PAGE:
The U.S. government is suing Oracle Corp. for denying it significant discounts on software purchases the vendor routinely gave to its commercial customers. The government is claiming damages as high as $169 million in the Oracle lawsuit.
Paul Frascella, a former Oracle employee who worked as a contract specialist, filed the initial Oracle lawsuit in 2007 in the U.S. District Court for the Eastern District of Virginia. Two months ago, the U.S. government intervened in the case and said they would pursue it. As the whistleblower, with the U.S. government involved, Frascella is looking for 25% of the awarded damages.
According to the lawsuit, Oracle schemed to “defraud the United States by failing to disclose deep discounts Oracle offered to commercial customers when Oracle sold software products to federal government agencies through a General Services Administration Multiple Award Schedule.”
The federal General Services Administration (GSA) establishes long-term contracts with commercial companies through its Multiple Award Schedules. These schedules presumably save the federal government money by contracting for all federal agencies and obtaining volume discounts. The suit claims that Oracle legally should have offered deeper discounts on contracts with the GSA, in line with similarly deep discounts it offered some commercial customers, and points to the code of federal regulations to make its case.
Frascella claims that when he first started working for Oracle in 1997, he sat in on sales training that warned against giving commercial customers greater discounts than those given to the federal government under the GSA schedule. But according to the suit, Oracle found multiple ways around that.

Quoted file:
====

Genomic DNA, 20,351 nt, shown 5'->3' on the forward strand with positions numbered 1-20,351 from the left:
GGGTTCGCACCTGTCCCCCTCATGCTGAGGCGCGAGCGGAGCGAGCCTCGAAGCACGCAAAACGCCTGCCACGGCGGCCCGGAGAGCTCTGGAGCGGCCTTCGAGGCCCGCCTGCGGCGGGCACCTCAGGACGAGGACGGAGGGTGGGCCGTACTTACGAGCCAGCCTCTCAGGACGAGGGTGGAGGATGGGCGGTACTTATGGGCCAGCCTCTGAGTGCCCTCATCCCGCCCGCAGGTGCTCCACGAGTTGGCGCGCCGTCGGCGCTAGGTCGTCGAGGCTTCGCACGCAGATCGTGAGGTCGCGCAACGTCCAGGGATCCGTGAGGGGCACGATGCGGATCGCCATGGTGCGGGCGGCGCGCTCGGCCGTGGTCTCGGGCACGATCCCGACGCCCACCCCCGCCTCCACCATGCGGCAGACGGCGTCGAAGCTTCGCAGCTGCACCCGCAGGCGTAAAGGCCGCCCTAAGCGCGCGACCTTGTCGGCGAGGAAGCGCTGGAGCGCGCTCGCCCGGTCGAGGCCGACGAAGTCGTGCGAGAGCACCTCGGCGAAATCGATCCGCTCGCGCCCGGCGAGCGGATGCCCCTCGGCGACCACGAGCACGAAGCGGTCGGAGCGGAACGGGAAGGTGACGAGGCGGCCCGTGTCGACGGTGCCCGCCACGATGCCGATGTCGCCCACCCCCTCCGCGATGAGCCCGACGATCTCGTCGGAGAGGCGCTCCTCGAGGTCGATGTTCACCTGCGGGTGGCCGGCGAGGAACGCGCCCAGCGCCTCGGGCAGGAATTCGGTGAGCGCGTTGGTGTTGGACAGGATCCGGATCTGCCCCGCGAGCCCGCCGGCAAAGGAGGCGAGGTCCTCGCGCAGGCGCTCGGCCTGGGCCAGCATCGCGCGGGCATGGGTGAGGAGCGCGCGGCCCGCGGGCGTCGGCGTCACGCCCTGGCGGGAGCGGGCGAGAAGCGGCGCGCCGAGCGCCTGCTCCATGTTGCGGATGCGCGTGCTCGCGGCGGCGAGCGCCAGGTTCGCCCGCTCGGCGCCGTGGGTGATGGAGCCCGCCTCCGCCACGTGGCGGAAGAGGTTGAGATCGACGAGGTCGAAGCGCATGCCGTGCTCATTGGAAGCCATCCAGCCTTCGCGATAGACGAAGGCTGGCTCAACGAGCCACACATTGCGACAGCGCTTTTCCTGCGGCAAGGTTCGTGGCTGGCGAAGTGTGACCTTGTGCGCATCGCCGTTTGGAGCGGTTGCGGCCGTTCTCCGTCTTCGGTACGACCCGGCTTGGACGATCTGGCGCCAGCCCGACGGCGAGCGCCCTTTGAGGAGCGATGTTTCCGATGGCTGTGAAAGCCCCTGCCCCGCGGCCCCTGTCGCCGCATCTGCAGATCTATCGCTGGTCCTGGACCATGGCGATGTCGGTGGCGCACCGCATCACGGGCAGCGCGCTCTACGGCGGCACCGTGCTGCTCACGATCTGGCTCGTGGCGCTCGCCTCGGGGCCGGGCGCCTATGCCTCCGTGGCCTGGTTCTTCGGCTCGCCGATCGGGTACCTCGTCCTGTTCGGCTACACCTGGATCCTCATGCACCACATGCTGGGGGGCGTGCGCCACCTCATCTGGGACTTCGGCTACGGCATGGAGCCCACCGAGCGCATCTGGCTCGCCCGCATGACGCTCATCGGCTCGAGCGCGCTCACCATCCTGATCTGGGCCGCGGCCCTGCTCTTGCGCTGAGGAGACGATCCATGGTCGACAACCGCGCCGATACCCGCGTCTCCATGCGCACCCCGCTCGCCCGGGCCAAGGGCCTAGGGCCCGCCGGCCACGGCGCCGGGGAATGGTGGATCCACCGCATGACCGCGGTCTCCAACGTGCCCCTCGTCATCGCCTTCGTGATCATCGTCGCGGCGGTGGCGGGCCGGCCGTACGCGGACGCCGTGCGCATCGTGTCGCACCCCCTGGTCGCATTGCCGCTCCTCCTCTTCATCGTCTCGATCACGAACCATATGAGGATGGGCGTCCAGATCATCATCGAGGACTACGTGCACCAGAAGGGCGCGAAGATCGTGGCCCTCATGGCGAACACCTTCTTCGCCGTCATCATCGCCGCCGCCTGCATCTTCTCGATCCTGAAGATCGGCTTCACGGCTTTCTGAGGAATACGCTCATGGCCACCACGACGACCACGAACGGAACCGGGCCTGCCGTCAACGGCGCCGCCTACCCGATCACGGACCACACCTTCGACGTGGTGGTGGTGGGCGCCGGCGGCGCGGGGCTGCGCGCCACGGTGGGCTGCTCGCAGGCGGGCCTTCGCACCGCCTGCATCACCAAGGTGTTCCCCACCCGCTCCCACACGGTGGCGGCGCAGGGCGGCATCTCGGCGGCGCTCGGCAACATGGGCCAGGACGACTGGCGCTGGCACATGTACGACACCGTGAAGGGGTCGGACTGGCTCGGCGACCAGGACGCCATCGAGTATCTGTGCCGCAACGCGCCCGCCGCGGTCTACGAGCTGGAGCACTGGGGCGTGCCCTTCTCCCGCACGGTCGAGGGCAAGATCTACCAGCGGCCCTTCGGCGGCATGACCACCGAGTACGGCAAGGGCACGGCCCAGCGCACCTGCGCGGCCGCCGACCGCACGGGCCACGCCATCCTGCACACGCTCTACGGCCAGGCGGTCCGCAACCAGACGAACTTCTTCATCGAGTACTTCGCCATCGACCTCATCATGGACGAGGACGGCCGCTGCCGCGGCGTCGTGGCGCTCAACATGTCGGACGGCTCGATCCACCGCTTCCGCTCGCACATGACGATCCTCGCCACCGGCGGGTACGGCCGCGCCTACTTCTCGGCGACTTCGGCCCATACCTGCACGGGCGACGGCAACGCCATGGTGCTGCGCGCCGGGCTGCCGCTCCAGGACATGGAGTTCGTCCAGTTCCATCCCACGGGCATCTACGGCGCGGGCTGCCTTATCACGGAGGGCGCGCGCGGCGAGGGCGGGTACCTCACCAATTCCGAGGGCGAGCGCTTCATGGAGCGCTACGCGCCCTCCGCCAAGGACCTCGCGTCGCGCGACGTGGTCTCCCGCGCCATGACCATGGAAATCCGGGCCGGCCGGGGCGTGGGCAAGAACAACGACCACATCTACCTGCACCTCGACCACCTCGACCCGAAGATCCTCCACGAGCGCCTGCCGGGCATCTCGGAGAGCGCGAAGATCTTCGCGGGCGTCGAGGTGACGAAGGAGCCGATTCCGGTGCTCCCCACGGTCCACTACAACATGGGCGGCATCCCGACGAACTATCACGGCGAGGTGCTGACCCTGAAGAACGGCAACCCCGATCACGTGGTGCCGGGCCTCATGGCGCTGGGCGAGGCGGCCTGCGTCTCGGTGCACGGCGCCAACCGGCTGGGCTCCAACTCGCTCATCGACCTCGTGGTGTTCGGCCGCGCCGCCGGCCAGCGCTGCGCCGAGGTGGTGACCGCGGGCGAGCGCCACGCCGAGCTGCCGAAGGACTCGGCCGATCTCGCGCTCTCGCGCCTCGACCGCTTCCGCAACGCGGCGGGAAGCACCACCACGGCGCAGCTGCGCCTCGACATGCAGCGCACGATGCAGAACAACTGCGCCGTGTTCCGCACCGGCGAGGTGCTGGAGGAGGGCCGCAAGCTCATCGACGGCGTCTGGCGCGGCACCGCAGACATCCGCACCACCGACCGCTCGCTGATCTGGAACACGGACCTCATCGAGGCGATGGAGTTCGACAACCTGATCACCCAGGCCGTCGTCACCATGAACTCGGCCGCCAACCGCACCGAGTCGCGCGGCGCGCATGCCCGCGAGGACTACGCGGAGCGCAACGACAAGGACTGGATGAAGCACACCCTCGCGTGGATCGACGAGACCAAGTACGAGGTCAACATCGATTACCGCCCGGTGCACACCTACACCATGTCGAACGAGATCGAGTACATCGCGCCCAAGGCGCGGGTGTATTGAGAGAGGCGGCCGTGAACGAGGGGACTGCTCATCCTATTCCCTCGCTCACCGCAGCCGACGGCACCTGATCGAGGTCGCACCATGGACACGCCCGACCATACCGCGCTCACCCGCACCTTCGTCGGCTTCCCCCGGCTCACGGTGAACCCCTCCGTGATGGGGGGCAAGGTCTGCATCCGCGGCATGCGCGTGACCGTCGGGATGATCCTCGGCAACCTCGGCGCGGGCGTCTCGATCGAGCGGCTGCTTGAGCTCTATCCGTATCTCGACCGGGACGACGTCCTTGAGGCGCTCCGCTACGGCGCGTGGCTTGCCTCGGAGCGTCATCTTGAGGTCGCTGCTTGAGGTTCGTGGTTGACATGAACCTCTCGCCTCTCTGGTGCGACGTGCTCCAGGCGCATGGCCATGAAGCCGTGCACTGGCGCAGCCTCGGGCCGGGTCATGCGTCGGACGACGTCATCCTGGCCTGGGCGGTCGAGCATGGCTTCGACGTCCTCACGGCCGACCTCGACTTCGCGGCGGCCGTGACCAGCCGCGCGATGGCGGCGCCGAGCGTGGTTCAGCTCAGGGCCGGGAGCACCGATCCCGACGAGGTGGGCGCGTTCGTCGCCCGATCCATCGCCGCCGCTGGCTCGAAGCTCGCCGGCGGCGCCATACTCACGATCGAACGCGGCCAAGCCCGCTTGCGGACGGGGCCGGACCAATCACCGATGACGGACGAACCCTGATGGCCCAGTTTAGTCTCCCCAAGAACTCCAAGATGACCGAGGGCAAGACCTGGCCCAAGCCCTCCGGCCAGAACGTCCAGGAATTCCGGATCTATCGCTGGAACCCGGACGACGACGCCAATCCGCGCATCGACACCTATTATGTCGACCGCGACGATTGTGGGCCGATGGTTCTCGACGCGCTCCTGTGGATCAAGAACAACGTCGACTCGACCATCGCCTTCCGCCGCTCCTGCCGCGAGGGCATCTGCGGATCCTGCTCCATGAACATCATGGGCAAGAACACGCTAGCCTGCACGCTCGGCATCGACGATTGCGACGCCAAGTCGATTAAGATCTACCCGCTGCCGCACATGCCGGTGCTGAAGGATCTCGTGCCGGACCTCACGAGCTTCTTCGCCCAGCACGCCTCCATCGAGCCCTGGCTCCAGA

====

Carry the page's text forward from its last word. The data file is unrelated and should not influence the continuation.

One way was in dividing its software into two categories, technology products such as databases, and applications such as enterprise software. Frascella claims he was told that application software didn’t fall under the GSA rules, but he learned later that in fact it did. According to the suit, Oracle would package technology products with applications in an attempt to circumvent the GSA contracting rules and give greater discounts to commercial customers.
Another was in giving a huge discount to a reseller, which then turned around and sold the product to the commercial end user for a still-deep discount.
“Oracle also got around the maximum allowable discounts by selling a limited use license or a term license that varied in some way from the licenses sold on the GSA schedule,” according to the Oracle lawsuit.
Oracle declined comment. Frascella’s attorney, Christopher Mead, did not return calls for comment.
Mark Fontecchio can be reached at email@example.com.